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OF

EDUCATION.

TO

Mr. SAMUEL HART LIB.

Written about the Year 1650.

Mr. HARTLIB,

AM long since persuaded, that to say, or de ought worth memory and imitation, no pur

pose or respect should fooner move us, than fimply the love of God, and of mankind. Never. theless to write now the reforming of education, tho’ it be one of the greatest and noblest designs that can be thought on, and for the want whereof this nation perishes, I had not yet at this time been inducd, but by your earnest intreaties and ferious conjurements; as having my mind for the present half diverted in the pursuance of some other assertions, the knowledge and the use of which cannot but be a great furtherance both to the enlargement of truth, and honest living, with much

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more peace. Nor should the laws of any private friendship have prevaild with me to divide thus, or transpose my former thoughts, but that I fee those aims, those actions which have won you with me the esteem of a person fent hither by some good providence from a far country, to be the occasion and the incitement of great good to this island. And, as I hear, you have obtain'd the fame repute with men of most approv'd wisdom, and some of highest authority among us.

Not to mention the learned correspondence which you hold in foreign parts, and the extraordinary pains and diligence which you have usd in this matter both here, and beyond the feas; either by the definite will of God so ruling, or the peculiar fway of nature, which also is God's working. Neither can I think that, so reputed, and so valu'd as you are, you would, to the forfeit of your own dircerning ability, impose upon me an unfit and over-ponderous argument, but that the satisfaction which you profess to have receiv'd from those incidental discourses which we have wander'd into, bath prest and almost constrain'd you into a persuasion that what you require from me in this point, I neither ought, nor can in conscience defer beyond this time both of so much need at once, and so much opportunity to try what God hath determind. I will not resist therefore, whatever it is, either of divine or human obligement, that you lay upon me; but will forthwith fet down in writing, as you request me, that voluntary idea which hath long in silence presented it self to me, of a better education, in extent and comprehen. fion far more large, and yet of time far fhorter, and of attainment far more certain, than hath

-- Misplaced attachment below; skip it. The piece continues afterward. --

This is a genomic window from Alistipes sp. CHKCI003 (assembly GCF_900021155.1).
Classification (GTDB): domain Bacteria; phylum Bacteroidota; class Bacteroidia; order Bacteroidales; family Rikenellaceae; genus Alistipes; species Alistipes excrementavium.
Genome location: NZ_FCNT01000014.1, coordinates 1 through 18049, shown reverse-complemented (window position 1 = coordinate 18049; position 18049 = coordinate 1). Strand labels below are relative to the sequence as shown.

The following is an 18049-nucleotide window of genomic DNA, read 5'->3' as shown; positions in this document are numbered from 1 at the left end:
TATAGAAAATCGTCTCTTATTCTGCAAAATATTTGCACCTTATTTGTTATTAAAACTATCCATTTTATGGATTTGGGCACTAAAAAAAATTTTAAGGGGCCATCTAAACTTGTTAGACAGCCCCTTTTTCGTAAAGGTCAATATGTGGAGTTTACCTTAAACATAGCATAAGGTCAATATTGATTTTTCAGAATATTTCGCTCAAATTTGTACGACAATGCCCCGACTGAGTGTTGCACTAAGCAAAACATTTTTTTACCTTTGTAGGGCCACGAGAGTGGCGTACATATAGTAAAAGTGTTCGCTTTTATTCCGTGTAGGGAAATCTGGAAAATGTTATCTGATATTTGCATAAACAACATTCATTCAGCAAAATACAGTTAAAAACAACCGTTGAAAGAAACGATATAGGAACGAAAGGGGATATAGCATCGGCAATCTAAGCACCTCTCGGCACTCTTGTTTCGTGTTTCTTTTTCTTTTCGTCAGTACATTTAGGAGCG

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been yet in practice. Brief I Thall endeavour to be; for that which I have to say, assuredly this nation hath extreme need should be done sooner than spoken. To tell you therefore what I have benefited herein among old renowned authors, I shall spare ; and to search what many moa dern Januas and Didactics, more than ever I shall read, have projected, my inclination leads me not. But if you can accept of these few obfervations which have flower'd off, and are, as it were, the burnishing of many studious and contemplative years, altogether spent in the search of religious and civil knowledge, and such as pleas'd you fo well in the relating, I here give you them to dife' pose of.